In a prior study, Yaisa Andrews-Zwilling of the Huang lab, and colleagues, reported that female ApoE4 knock-in mice (which express human ApoE4 in place of the endogenous mouse gene) lose hilar GABAergic interneurons as they age (Andrews-Zwilling et al., 2010). By 16 months, cell counts dropped 30 percent. The reduction correlated with learning and memory deficits, which were rescued by a drug that activates GABAA receptors. At the time, the researchers did not know if the neuronal loss was the cause of the cognitive decline or an effect of a broader pathology. However, at the Gladstone meeting, Huang noted that old male ApoE4 knock-in mice have normal numbers of hilar GABAergic interneurons and do not show cognitive deficits. This otherwise unexplained sex difference suggests to Huang that retaining these neurons is key to staying cognitively sharp, and may make males resistant to ApoE4-induced problems.
To address whether loss of hilar GABAergic interneurons in fact causes the cognitive decline, Andrews-Zwilling and Anna Gillespie of the Huang lab used optogenetics to deactivate these cells in living wild-type mice (see Fenno et al., 2011 for a review of the technology). The researchers expressed a light-sensitive chloride pump in hilar GABAergic interneurons; the pump responds to yellow laser light, hyperpolarizing the cells and thereby shutting down their activity. A one-minute pulse of light—shone through glass fibers inserted in the dentate gyrus of freely moving animals—was enough to make wild-type mice perform as poorly as aging ApoE4 knock-in mice on spatial learning and memory tests.
What role do these interneurons play in memory and learning? Huang’s team tested whether optogenetic inhibition of the hilar GABAergic interneurons impairs memory retention, or retrieval, or both. They found that mice expressing the light-sensitive chloride pump learn the location of the hidden platform of the Morris water maze just fine if the laser light is kept off during five days of training trials. The mice forget the location if the light is switched on 24 hours after the last learning trial; but, the animals recall the platform location 48 hours later with the laser turned off. “That means there is a problem with memory retrieval but not retention. In Huang’s view, this sort of cognitive malfunction resembles the predicament of early AD patients, “who cannot remember something today, but tomorrow might remember it,” said Huang.
As a first step toward addressing whether the neuronal deficits in aging ApoE4 mice resemble AD, Huang’s team used induced pluripotent stem (iPS) cells to generate human neurons with ApoE3/E3 or ApoE4/E4 genotypes. The procedure is slow, requiring six to eight weeks to culture the iPS cells and differentiate them into neurons. However, immunostaining and Western blotting suggest that ApoE4 iPS cells make fewer GABAergic interneurons and have increased tau phosphorylation, said Huang.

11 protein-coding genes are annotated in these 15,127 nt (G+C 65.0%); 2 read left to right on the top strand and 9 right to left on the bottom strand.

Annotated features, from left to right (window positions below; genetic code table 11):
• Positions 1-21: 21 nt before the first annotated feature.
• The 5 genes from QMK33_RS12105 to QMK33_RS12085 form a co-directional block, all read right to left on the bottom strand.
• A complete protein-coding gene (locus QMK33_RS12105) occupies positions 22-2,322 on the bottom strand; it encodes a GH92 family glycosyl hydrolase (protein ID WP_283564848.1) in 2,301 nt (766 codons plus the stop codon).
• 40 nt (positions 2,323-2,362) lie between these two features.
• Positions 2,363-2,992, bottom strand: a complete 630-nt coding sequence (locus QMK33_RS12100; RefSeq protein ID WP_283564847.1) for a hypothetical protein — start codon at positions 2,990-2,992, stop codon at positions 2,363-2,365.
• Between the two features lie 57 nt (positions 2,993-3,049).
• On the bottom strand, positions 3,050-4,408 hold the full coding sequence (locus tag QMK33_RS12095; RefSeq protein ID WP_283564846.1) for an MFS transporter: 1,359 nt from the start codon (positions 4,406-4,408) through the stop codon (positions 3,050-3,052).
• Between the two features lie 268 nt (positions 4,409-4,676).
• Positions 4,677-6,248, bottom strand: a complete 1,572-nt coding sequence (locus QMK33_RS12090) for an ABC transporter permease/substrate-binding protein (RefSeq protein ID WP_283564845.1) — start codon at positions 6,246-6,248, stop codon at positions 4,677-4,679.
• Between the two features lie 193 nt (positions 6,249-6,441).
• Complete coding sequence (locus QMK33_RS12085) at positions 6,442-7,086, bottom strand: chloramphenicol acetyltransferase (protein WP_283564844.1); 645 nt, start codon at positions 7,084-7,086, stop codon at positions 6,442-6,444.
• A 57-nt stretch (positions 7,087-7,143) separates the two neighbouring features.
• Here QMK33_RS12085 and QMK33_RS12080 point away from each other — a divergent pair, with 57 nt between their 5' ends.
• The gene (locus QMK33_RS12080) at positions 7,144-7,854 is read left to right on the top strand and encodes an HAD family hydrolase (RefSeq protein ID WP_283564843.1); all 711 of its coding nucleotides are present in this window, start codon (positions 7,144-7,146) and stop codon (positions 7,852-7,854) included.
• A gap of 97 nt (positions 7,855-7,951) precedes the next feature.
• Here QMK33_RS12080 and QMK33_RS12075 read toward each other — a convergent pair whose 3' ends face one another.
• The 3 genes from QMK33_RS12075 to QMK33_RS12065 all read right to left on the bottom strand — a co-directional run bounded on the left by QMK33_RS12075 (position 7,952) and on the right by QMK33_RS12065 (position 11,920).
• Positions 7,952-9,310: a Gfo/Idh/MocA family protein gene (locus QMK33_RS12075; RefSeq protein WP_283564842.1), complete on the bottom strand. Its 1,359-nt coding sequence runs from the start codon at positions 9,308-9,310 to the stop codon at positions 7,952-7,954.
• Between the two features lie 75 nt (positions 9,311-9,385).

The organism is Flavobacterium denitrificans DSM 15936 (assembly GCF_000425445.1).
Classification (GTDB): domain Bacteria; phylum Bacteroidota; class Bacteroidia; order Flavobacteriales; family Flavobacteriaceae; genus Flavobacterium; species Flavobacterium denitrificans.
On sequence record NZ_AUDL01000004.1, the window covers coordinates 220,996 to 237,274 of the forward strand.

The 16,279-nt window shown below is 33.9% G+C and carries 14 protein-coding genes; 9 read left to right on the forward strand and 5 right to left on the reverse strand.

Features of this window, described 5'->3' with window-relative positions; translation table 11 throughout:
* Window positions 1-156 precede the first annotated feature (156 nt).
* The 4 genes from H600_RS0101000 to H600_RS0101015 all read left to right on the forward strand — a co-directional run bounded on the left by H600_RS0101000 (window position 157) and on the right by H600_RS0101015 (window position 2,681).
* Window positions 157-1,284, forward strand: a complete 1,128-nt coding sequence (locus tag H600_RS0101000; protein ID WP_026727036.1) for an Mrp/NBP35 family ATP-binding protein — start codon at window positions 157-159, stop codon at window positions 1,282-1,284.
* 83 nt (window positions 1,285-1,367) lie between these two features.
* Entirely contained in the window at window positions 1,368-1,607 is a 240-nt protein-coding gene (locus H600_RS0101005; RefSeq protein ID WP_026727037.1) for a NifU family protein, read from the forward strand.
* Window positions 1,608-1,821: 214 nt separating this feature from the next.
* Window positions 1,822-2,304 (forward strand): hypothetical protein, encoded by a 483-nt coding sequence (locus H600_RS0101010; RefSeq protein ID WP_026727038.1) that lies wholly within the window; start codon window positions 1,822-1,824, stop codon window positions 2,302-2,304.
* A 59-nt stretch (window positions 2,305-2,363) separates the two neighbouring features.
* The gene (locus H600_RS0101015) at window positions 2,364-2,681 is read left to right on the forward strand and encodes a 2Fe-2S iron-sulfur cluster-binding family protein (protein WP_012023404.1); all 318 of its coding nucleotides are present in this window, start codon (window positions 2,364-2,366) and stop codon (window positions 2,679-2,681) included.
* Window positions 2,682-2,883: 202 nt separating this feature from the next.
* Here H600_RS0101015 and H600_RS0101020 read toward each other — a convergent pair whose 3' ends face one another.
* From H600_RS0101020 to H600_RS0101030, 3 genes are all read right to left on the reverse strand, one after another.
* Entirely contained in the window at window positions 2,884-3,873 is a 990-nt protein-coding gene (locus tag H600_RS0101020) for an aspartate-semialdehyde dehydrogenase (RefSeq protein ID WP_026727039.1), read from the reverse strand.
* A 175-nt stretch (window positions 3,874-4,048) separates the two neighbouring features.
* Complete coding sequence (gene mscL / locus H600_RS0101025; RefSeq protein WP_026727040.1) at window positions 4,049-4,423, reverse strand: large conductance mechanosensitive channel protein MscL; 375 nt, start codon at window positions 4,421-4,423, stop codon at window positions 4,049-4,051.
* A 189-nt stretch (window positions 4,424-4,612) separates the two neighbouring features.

The theme of tau pathology stood out in Paul’s presentation as well. In collaboration with Patrick Sullivan at Duke University School of Medicine, Durham, North Carolina, Paul and colleagues found evidence for hyperphosphorylated tau, neurofibrillary tangles, and even neurodegeneration in the hippocampus of 15-month-old PDAPP mice expressing human ApoE4—but not in PDAPP mice expressing mouse ApoE or human ApoE3 or E2, or in wild-type mice just expressing human ApoE isoforms (including E4). “Thus, it appears that ApoE4 has amyloid-independent effects in facilitating tau pathology, but only in the presence of human Aβ,” Paul noted in an e-mail to ARF.
In a separate set of studies, Paul reported that about 60 percent of female ApoE4 knock-in mice, and 40 percent of males, have seizure behaviors. These behaviors are mostly mild, for example, head jerks. Nearly a quarter of ApoE4 animals—but not E3 or E2 knock-in mice—have severe clonic (i.e., rhythmic muscle contraction/relaxation) seizures, as well as a lower threshold for pentylenetetrazol-induced seizures and abnormal brain electrical activity measured by electroencephalography (EEG). “This may be the best model of AD-associated seizure disorder, and it is an amyloid-independent behavior,” Paul noted. Scientists have reported epileptiform activity and network instability in several strains of AD transgenic mice (see ARF related news story on Palop et al., 2007; ARF related conference story) and in people with AD or mild cognitive impairment (see ARF related news story).